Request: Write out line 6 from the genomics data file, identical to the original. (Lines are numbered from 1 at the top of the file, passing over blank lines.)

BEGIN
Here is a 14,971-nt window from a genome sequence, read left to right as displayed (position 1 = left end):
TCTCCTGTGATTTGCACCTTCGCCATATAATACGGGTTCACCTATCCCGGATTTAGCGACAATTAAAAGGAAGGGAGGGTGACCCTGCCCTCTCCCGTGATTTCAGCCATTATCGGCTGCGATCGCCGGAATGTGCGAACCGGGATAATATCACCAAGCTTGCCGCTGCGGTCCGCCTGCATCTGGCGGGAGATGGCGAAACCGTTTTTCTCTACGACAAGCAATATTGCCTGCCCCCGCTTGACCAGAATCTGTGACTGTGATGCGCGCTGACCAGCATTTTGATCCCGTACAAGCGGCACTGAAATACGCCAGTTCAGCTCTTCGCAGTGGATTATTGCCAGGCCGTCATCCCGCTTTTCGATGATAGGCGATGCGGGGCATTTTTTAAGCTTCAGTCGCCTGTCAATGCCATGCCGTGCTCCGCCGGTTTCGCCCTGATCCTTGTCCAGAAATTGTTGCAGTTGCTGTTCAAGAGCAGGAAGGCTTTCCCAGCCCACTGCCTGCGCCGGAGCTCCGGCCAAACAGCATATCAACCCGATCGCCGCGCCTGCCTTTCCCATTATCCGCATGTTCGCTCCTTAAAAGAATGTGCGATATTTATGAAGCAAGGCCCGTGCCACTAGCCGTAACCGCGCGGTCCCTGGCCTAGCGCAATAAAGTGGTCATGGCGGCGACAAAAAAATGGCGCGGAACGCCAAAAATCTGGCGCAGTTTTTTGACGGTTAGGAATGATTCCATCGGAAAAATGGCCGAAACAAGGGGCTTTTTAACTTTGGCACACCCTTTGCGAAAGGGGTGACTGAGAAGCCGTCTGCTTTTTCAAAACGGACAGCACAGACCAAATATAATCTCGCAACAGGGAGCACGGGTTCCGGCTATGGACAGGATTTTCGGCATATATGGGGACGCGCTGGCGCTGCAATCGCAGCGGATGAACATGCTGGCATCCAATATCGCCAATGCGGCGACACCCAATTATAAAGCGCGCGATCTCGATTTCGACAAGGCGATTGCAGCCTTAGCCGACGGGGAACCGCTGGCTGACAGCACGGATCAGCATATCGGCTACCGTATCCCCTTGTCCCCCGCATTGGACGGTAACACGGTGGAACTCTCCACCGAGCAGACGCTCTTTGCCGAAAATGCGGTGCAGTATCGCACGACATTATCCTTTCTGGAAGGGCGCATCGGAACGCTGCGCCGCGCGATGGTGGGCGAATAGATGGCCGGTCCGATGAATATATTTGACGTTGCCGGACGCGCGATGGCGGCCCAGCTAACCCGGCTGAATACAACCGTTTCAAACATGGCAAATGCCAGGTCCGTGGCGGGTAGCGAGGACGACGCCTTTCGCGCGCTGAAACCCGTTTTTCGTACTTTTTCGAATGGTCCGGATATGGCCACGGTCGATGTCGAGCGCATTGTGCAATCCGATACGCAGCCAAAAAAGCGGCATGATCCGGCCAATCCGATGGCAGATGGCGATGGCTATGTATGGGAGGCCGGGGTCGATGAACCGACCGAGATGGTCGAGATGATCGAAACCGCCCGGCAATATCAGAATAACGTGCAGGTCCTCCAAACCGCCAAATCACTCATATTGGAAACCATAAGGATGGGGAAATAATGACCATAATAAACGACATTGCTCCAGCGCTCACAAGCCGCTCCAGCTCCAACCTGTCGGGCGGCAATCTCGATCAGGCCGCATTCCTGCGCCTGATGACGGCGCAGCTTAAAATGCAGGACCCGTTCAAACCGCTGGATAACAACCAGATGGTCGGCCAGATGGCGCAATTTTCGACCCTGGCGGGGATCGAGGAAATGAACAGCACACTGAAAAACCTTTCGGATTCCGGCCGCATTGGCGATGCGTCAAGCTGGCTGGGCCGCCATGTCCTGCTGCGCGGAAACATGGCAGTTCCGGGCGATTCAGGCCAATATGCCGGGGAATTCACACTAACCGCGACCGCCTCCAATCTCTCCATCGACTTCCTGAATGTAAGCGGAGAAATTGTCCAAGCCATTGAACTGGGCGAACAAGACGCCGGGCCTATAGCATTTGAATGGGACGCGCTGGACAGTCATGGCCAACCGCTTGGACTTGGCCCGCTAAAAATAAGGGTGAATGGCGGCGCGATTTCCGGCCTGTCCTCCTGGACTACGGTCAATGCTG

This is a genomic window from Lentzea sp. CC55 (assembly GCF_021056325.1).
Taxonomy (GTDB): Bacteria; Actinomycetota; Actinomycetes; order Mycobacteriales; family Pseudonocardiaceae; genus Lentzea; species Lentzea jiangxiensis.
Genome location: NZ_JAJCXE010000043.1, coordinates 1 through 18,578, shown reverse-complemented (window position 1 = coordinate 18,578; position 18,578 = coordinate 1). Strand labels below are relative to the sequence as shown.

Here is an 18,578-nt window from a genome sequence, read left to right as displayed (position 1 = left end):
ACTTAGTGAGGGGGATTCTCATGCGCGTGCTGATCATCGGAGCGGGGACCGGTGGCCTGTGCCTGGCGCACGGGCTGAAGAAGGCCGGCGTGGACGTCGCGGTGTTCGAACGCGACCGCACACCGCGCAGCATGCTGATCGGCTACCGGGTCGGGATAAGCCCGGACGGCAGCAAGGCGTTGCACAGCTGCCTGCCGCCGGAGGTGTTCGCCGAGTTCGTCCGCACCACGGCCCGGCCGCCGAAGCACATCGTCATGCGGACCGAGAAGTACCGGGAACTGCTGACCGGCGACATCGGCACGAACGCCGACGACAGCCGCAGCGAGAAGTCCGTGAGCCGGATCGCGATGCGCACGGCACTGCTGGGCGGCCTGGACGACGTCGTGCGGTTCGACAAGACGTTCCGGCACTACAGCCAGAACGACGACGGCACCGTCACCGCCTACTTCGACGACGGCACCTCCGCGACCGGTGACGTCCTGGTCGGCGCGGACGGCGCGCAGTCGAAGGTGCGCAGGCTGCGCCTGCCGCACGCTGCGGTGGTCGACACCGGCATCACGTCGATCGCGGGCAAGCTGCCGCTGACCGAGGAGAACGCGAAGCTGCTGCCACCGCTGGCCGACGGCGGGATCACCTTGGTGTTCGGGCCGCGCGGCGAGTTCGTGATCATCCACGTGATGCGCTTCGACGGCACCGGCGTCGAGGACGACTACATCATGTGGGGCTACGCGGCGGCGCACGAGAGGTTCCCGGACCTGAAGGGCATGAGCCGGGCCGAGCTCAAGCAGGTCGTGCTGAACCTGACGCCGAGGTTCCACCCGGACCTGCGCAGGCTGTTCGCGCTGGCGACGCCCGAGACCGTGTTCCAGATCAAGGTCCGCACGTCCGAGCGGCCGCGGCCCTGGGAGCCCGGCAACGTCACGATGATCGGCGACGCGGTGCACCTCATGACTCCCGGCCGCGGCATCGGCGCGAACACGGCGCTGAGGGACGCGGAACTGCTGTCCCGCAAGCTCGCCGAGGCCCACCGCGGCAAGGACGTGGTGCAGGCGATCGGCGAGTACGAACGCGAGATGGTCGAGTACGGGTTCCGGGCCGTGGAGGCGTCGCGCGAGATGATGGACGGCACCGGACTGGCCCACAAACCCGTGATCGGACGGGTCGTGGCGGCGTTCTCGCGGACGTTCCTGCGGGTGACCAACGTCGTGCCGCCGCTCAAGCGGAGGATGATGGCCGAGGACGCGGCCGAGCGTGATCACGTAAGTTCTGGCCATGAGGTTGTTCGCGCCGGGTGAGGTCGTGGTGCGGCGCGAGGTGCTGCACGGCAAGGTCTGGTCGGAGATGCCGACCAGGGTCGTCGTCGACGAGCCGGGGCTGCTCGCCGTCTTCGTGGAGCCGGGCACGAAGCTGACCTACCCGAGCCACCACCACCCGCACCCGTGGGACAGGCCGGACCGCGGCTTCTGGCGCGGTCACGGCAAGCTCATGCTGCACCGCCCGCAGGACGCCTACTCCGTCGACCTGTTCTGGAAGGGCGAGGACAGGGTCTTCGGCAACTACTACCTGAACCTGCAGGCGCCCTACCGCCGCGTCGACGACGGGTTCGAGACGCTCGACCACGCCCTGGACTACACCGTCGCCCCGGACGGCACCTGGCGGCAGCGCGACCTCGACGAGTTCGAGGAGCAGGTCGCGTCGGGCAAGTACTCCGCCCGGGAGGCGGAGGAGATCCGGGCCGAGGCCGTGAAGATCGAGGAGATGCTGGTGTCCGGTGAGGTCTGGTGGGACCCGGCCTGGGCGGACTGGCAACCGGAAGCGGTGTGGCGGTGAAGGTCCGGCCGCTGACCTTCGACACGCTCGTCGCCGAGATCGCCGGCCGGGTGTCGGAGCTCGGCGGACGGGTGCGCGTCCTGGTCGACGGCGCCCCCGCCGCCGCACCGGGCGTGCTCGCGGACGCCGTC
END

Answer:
Here is an 18,578-nt window from a genome sequence, read left to right as displayed (position 1 = left end):